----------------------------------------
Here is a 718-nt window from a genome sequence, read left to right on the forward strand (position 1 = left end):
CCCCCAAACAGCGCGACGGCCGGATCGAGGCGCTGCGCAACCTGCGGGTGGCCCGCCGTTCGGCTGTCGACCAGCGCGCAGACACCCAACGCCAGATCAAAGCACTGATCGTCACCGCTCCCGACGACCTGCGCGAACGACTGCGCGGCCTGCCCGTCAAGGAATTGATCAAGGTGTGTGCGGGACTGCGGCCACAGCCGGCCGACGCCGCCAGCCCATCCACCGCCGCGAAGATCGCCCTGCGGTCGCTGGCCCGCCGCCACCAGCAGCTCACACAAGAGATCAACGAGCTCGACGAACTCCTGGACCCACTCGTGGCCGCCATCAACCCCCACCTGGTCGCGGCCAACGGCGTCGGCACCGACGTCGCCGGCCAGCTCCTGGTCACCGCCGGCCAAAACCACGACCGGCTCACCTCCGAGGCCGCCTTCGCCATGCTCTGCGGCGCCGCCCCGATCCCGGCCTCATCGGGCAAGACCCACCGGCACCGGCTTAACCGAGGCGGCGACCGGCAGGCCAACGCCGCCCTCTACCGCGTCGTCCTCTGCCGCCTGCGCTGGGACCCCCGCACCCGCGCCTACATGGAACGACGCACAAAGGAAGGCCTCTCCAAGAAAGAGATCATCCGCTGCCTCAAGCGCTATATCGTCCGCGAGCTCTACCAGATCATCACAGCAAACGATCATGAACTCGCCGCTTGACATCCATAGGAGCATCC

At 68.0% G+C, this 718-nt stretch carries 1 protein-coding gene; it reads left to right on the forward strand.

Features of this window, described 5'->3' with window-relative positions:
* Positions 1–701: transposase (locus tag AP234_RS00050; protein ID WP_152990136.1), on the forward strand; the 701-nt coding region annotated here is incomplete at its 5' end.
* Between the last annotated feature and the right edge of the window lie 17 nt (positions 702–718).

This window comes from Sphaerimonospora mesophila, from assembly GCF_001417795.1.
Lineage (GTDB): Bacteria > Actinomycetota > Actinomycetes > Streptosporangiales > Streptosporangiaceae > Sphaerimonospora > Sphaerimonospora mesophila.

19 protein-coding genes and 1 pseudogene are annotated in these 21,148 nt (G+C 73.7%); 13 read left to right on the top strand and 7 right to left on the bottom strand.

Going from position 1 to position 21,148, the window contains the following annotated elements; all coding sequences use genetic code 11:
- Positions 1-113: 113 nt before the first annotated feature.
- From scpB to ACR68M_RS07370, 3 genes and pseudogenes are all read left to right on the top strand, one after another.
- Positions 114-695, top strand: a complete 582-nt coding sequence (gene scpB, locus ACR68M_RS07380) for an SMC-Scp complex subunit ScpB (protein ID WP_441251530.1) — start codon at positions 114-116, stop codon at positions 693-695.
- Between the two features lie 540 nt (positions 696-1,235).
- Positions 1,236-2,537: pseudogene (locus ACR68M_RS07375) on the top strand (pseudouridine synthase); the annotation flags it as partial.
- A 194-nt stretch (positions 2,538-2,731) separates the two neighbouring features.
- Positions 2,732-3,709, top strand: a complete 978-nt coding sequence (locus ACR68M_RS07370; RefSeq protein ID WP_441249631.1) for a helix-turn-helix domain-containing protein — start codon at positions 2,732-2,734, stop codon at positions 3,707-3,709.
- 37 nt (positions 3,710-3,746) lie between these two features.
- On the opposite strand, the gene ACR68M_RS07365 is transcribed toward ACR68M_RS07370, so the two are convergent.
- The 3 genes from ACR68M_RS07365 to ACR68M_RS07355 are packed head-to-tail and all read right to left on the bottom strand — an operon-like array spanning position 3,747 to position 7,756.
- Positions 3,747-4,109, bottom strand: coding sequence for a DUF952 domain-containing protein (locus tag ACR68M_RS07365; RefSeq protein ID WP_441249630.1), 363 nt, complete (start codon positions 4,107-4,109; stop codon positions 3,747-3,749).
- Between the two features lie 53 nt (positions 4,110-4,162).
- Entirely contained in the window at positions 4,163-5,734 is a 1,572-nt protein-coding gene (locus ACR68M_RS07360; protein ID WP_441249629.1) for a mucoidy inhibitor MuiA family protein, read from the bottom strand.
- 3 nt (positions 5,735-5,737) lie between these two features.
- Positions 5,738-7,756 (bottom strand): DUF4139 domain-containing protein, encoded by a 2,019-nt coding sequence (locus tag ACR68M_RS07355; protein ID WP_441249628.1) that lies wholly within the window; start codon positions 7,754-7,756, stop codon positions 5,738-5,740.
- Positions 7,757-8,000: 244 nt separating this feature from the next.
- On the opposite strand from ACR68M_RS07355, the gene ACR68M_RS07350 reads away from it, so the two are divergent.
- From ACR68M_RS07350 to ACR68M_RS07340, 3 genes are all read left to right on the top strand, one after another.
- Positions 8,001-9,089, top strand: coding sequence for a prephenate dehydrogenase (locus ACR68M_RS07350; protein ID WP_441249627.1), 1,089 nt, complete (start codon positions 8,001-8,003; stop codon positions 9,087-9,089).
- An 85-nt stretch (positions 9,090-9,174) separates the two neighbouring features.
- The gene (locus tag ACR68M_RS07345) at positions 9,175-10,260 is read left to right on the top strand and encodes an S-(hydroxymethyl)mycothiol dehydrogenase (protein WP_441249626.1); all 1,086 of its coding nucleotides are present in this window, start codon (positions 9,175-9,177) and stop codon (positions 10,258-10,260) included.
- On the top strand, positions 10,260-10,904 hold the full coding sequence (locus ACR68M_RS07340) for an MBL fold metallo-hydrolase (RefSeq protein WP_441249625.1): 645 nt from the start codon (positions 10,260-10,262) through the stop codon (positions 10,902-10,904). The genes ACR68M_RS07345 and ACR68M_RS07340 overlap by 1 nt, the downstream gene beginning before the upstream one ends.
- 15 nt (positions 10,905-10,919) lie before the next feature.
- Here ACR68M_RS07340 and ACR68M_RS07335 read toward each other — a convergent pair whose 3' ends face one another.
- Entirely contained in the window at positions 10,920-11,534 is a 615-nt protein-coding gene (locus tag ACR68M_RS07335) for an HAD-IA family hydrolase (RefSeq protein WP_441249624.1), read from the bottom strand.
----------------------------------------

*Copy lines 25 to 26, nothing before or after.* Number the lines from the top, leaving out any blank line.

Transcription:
- Positions 5,738-7,756 (bottom strand): DUF4139 domain-containing protein, encoded by a 2,019-nt coding sequence (locus tag ACR68M_RS07355; protein ID WP_441249628.1) that lies wholly within the window; start codon positions 7,754-7,756, stop codon positions 5,738-5,740.
- Positions 7,757-8,000: 244 nt separating this feature from the next.